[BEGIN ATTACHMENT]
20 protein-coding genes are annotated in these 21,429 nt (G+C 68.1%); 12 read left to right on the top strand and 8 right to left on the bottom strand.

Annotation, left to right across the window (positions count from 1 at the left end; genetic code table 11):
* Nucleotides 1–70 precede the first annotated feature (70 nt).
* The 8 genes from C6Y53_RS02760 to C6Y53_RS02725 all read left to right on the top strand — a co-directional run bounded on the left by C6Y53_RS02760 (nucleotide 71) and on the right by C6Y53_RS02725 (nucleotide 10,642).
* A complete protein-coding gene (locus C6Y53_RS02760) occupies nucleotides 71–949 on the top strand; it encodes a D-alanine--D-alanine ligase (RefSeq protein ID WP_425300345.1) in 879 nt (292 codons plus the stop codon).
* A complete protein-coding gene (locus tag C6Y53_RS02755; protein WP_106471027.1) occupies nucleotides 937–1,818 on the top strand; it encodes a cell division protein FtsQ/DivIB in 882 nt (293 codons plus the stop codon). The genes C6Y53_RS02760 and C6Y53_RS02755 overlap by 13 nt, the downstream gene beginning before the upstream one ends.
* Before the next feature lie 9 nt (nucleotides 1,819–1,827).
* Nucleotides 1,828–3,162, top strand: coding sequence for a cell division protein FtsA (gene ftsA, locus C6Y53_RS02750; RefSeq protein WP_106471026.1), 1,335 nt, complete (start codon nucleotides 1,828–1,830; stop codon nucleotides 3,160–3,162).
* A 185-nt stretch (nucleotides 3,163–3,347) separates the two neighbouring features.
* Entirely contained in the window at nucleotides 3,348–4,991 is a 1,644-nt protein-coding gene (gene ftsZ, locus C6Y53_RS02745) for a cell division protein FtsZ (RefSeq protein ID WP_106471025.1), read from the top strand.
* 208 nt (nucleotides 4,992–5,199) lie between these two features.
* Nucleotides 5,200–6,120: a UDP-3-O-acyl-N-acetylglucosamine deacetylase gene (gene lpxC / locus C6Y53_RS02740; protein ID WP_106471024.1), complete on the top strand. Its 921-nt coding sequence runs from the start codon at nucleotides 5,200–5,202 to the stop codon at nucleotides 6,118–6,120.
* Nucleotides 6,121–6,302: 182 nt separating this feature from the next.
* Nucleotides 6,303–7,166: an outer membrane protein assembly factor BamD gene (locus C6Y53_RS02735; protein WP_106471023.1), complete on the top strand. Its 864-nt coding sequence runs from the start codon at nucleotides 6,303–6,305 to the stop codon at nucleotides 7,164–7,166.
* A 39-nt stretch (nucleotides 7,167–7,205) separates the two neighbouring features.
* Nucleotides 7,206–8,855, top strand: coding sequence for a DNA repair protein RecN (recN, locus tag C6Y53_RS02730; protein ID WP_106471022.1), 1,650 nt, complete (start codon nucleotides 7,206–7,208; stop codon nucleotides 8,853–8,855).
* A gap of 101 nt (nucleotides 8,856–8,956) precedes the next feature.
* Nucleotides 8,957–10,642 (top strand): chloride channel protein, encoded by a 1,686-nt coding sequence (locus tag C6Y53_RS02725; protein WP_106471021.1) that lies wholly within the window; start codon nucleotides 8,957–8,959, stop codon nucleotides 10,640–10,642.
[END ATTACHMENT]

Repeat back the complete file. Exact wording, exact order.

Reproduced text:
20 protein-coding genes are annotated in these 21,429 nt (G+C 68.1%); 12 read left to right on the top strand and 8 right to left on the bottom strand.

Annotation, left to right across the window (positions count from 1 at the left end; genetic code table 11):
* Nucleotides 1–70 precede the first annotated feature (70 nt).
* The 8 genes from C6Y53_RS02760 to C6Y53_RS02725 all read left to right on the top strand — a co-directional run bounded on the left by C6Y53_RS02760 (nucleotide 71) and on the right by C6Y53_RS02725 (nucleotide 10,642).
* A complete protein-coding gene (locus C6Y53_RS02760) occupies nucleotides 71–949 on the top strand; it encodes a D-alanine--D-alanine ligase (RefSeq protein ID WP_425300345.1) in 879 nt (292 codons plus the stop codon).
* A complete protein-coding gene (locus tag C6Y53_RS02755; protein WP_106471027.1) occupies nucleotides 937–1,818 on the top strand; it encodes a cell division protein FtsQ/DivIB in 882 nt (293 codons plus the stop codon). The genes C6Y53_RS02760 and C6Y53_RS02755 overlap by 13 nt, the downstream gene beginning before the upstream one ends.
* Before the next feature lie 9 nt (nucleotides 1,819–1,827).
* Nucleotides 1,828–3,162, top strand: coding sequence for a cell division protein FtsA (gene ftsA, locus C6Y53_RS02750; RefSeq protein WP_106471026.1), 1,335 nt, complete (start codon nucleotides 1,828–1,830; stop codon nucleotides 3,160–3,162).
* A 185-nt stretch (nucleotides 3,163–3,347) separates the two neighbouring features.
* Entirely contained in the window at nucleotides 3,348–4,991 is a 1,644-nt protein-coding gene (gene ftsZ, locus C6Y53_RS02745) for a cell division protein FtsZ (RefSeq protein ID WP_106471025.1), read from the top strand.
* 208 nt (nucleotides 4,992–5,199) lie between these two features.
* Nucleotides 5,200–6,120: a UDP-3-O-acyl-N-acetylglucosamine deacetylase gene (gene lpxC / locus C6Y53_RS02740; protein ID WP_106471024.1), complete on the top strand. Its 921-nt coding sequence runs from the start codon at nucleotides 5,200–5,202 to the stop codon at nucleotides 6,118–6,120.
* Nucleotides 6,121–6,302: 182 nt separating this feature from the next.
* Nucleotides 6,303–7,166: an outer membrane protein assembly factor BamD gene (locus C6Y53_RS02735; protein WP_106471023.1), complete on the top strand. Its 864-nt coding sequence runs from the start codon at nucleotides 6,303–6,305 to the stop codon at nucleotides 7,164–7,166.
* A 39-nt stretch (nucleotides 7,167–7,205) separates the two neighbouring features.
* Nucleotides 7,206–8,855, top strand: coding sequence for a DNA repair protein RecN (recN, locus tag C6Y53_RS02730; protein ID WP_106471022.1), 1,650 nt, complete (start codon nucleotides 7,206–7,208; stop codon nucleotides 8,853–8,855).
* A gap of 101 nt (nucleotides 8,856–8,956) precedes the next feature.
* Nucleotides 8,957–10,642 (top strand): chloride channel protein, encoded by a 1,686-nt coding sequence (locus tag C6Y53_RS02725; protein WP_106471021.1) that lies wholly within the window; start codon nucleotides 8,957–8,959, stop codon nucleotides 10,640–10,642.